pH increaser by using calcium? -Experiment- - Page 2 - Tropical Fish Keeping - Aquarium fish care and resources
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post #11 of 13 Old 02-04-2011, 01:33 PM
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Quote:
Originally Posted by Mikaila31 View Post
yeah GH is a measure of CALCIUM and Mg so adding baking soda should not effect GH, but should raise KH. Baking soda contains zero calcium... If you use a tums tablet or other antiacid tablet it will raise GH AND KH, but it MUST have Calcium Carbonate as its ONLY active ingredient. You need to read the fine print of the box.

I don't quite agree with that though bryon, when ever I add calcium or Mg my fish never seem bothered. I add it for the plants, not for buffering reasons, it will still have that effect however. In a high tech tank pH normally has this wave motion going on.
I think adding amounts suitable for plant nutrient assimilation is different from adding amounts intended to raise hardness. I used to use dolomite for this. Having very soft (< 1 dGH) tap water, dolomite as the gravel substrate in a rift lake cichlid tank gave me a pH over 8 and hardness I don't know, didn't measure it back then. I know a half cup of dolomite in the filter of my 115g raises GH from < 1 to 2-3 dGH, and stabilizes pH at 6.2-6.4 roughly.

As for the effect, this depends upon the amounts and the fish. Plants of course either assimilate or take up some of this, and the amount is likely to be trace. Fluctuating hardness is detrimental to fish, worse even than pH which by itself is enough of a concern not to mess with it. I have an article somewhere by Weitzman and 3 other ichthyologists on this, I'll dig it out later and hopefully remember to post something here. He also recommends against using baking soda as long-term this cause issues. I am hurrying now to check threads as i have to catch a train to town shortly.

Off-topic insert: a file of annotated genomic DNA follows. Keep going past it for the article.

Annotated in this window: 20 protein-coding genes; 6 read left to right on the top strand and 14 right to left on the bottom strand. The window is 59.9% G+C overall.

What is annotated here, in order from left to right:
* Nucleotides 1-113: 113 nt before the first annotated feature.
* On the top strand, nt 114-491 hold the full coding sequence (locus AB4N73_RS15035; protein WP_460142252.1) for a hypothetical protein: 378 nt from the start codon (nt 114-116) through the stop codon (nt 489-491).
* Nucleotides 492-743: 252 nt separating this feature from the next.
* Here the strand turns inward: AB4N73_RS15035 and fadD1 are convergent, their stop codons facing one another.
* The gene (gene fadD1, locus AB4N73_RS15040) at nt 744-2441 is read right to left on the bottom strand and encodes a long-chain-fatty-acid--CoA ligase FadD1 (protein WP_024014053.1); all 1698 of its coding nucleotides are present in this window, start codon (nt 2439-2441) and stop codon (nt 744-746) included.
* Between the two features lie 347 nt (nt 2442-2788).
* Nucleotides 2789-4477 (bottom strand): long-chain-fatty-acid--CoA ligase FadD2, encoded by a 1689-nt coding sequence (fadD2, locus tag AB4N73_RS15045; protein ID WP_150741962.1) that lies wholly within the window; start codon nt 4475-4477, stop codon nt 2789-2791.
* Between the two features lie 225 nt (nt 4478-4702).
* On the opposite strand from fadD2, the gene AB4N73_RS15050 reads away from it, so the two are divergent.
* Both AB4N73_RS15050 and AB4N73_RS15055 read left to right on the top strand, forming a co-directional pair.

Byron.

Byron Hosking, BMus, MA
Vancouver, BC, Canada

The aquarist is one who must learn the ways of the biologist, the chemist, and the veterinarian. [unknown source]

Something we all need to remember: The fish you've acquired was quite happy not being owned by you, minding its own business. If you’re going to take it under your wing then you’re responsible for it. Every aspect of its life is under your control, from water quality and temperature to swimming space. [Nathan Hill in PFK]
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post #12 of 13 Old 02-05-2011, 01:55 AM
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Tracked down the article. In the July 1996 issue of TFH, Stanley Weitzman, Lisa Palmer, Naercio Menezes and John Burns authored the second of two articles entitled Maintaining Environmental Conditions Suitable for Tropical and Subtropical Forest-adapted Fishes. The authors, in discussing how to buffer RO water to prevent severe pH drops, mentioned their use of sodium bicarbonate (baking soda) as a temporary measure:

However, sodium bicarbonate has no effective buffer action and cannot stabalize pH in the face of additional acidic waste products. Also, one must not continually add sodium bicarbonate to adjust pH because eventually the sodium ions present will reach intolerable levels. [pp. 199-200]

Byron.

Byron Hosking, BMus, MA
Vancouver, BC, Canada

The aquarist is one who must learn the ways of the biologist, the chemist, and the veterinarian. [unknown source]

Something we all need to remember: The fish you've acquired was quite happy not being owned by you, minding its own business. If you’re going to take it under your wing then you’re responsible for it. Every aspect of its life is under your control, from water quality and temperature to swimming space. [Nathan Hill in PFK]
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post #13 of 13 Old 02-05-2011, 05:59 PM
Thats considering you never change the water... I still don't think its that big a deal. My pH always fluctuates within a given range due to a number of the things I do to my tanks. Nothing I keep has ever seemed bothered buy this. Pressurized CO2 alone makes pH do a kinda wave motion on a daily bases.

.... I'm probably drunk.

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